Germany-England rivalry heating up again
By MIKE ZEISBERGER, QMI Agency
England goalkeeper Robert Green dives for the ball during a training session at the Green Point stadium in Cape Town. (REUTERS/Oleg Popov)
CAPE TOWN – It may just be the best lead in the history of sports journalism.
According to the London Independent, it was written by the late Frank McGhee, a sportswriter who was attempting to capture the enormity of the 1966 World Cup final between the visiting Germans and host England.
On the eve of that historic tilt at Wembley Stadium, McGhee, trying to offer perspective on the significance the game held for England, began his column with the following paragraph:
“If, on the morrow, the Germans beat us at our national game, we’d do well to remember that, twice this century, we have beaten them at theirs.”
Obviously the rivalry between these two long-time foes is now solely focused on the soccer pitch, which hasn’t always been the case. Just open a history book and all will be revealed.
Having said that, with every passing day things appear to be getting spicier between these World Cup combatants.
Both teams will be in action Friday, with the Germans, fresh off a 4-0 humiliation of Australia, meeting a talented Ghana side in Port Elizabeth in Group D action. Here in Capetown, meanwhile, the English will attempt to improve on their 1-1 draw with the Group C rival Americans when they face an Algerian side they should be able to easily dispatch.
Should both teams hold true to form, they’ll be on a collision course to meet each other, either in the Round of 16 or the quarterfinal. The earlier date would play out if one of the teams finishes first in their group, the other second.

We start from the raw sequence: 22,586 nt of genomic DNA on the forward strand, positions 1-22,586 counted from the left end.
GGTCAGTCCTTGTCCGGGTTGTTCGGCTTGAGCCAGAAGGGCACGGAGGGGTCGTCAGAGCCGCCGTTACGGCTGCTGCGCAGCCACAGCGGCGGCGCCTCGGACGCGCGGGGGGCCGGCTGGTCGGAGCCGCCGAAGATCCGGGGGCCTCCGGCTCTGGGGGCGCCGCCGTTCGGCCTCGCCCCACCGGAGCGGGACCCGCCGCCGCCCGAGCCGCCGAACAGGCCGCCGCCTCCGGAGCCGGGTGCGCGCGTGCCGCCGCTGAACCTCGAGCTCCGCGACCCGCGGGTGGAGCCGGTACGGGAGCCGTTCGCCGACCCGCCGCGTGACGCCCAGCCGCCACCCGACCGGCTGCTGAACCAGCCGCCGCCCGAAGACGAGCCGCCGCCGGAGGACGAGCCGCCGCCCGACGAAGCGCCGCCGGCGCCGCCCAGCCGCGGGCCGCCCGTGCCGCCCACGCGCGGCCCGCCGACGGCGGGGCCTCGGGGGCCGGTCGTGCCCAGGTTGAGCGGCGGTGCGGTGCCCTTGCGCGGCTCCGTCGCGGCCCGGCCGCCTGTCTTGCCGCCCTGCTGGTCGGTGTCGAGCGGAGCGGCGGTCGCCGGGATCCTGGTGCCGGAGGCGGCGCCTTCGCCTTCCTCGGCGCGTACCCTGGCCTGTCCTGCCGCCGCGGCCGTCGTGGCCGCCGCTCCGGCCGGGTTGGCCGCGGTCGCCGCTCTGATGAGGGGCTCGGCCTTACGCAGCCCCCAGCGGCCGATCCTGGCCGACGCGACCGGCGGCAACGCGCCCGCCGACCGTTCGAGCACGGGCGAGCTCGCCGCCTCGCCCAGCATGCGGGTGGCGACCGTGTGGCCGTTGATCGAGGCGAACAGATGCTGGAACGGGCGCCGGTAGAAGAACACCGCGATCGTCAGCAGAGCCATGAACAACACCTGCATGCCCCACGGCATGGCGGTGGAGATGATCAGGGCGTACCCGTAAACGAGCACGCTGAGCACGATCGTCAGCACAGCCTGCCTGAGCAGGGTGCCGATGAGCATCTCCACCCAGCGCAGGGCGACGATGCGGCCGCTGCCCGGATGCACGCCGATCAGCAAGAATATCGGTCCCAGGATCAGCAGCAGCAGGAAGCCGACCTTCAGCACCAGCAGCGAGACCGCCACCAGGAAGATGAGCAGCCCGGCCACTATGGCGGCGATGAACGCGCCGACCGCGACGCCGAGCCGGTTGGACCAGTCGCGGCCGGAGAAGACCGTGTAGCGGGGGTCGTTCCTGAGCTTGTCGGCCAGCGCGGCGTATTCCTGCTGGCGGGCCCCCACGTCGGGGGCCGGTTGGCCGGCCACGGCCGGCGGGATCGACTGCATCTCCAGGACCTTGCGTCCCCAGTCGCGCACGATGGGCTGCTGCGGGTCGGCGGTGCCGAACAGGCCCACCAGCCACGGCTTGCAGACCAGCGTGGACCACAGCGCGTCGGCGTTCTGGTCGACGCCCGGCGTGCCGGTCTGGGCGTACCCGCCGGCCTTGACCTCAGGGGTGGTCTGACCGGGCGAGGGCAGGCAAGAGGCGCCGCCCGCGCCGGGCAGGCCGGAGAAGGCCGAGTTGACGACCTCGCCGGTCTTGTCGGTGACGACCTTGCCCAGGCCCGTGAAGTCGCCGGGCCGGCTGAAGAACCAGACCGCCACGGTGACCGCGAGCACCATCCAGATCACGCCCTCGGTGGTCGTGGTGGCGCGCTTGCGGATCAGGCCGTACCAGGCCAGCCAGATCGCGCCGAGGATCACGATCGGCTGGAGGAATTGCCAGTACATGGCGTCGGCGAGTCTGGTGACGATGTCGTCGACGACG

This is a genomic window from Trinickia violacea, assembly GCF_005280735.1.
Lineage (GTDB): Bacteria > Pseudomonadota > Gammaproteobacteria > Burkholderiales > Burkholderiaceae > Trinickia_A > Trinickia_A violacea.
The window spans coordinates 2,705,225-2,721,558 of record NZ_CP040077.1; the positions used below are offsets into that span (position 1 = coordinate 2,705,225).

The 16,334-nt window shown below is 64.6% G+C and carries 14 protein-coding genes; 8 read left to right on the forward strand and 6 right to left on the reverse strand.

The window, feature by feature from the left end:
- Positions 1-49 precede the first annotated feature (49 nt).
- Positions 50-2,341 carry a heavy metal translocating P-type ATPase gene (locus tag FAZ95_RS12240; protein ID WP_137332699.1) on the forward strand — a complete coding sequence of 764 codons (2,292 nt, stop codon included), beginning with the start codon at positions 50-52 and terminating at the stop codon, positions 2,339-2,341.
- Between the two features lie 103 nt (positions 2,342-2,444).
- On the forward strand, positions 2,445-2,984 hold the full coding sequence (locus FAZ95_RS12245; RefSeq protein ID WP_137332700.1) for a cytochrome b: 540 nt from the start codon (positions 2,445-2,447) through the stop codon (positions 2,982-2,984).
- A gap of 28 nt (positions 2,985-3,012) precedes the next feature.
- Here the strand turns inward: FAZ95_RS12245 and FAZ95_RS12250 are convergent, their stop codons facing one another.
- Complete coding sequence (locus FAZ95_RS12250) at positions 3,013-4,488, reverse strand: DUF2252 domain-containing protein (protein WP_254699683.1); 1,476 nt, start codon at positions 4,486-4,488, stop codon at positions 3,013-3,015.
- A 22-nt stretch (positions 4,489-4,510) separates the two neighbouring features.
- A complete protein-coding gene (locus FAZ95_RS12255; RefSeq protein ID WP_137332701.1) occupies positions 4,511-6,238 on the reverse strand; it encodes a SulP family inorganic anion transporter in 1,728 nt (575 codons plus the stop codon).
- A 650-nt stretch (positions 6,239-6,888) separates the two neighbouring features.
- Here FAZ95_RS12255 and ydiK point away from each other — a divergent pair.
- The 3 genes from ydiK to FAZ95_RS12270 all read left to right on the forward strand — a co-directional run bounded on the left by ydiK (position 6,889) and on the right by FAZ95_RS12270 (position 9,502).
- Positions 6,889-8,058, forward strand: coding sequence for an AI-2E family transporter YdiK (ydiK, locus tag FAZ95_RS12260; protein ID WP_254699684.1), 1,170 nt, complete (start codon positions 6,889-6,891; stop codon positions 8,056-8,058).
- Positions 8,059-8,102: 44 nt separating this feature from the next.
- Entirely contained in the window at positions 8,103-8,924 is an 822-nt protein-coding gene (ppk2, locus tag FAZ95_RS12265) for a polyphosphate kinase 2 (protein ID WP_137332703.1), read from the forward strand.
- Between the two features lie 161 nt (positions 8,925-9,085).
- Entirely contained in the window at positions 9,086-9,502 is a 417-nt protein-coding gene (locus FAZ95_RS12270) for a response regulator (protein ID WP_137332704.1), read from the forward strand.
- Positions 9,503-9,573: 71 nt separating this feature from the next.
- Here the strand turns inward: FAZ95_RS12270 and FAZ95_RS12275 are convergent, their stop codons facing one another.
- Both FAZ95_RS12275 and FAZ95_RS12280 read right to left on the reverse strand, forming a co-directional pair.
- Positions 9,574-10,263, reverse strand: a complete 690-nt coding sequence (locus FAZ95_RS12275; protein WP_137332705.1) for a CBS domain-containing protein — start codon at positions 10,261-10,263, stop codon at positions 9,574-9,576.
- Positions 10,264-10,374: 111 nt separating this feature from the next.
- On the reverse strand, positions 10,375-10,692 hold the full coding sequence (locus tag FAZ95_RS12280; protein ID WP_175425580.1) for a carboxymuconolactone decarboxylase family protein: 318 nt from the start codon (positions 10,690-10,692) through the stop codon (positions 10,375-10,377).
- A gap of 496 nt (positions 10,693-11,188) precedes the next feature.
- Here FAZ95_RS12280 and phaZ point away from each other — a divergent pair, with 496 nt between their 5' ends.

Of course, listening to German legend Franz Beckenbauer talk this week, you’d think England might have trouble getting that far.
Having observed England’s tournament-opening stalemate with the U.S., Der Kaiser, 64, shocked the soccer world by candidly stating he thinks the English have gone “backwards” under manager Fabio Capello, partially blaming the number of non-English players in the Premier League for the perceived problems.
“The British are being punished by the fact that there are so few English players in their teams,” Beckenbauer said. “There are too many foreign players coming from all over the world and this has its impact on the England game.”
Beckenbauer also accused the English of playing a “kick-and-rush” style, a suggestion that Capello quickly dismissed.
“It’s easy to speak about teams when you stay in the stands,” the English manager said, adding “we had to play long balls to go forward to win.”
English striker Wayne Rooney was more blunt on the subject. And rightly so.
Rooney is a warrior. Whether it’s playing in a physical game or protecting one of his mates during a scrap in the local pub, this is one pitbull you always want on your side.
Rooney’s emotional style sometimes leads to trouble on the pitch in the form of red cards. But he’s not one to back down from a fight. Ever. Even if it involves one of the sport’s all-time greats in Beckenbauer.
“Beckenbauer can say what he wants and think what he wants – we’re not listening,” Rooney said. “But we certainly don’t play kick and run. And, with any tournament, it is how you finish, not how you start, that counts.
“If you look at the Italians, four years ago they won the tournament and, in the group stage, they had been on the brink of going out.”
Rooney also chimed in on the Jabulani ball debate, claiming the Germans had an advantage because they were allowed to use it in the Bundesliga six months in advance. Adidas, the maker of the ball, is a German-based company.
When asked by a German reporter if he’d savour a date with Der Mannschaft in the knockout round, Rooney nodded yes.
“Because it would be nice to beat them.”
If, on the morrow ...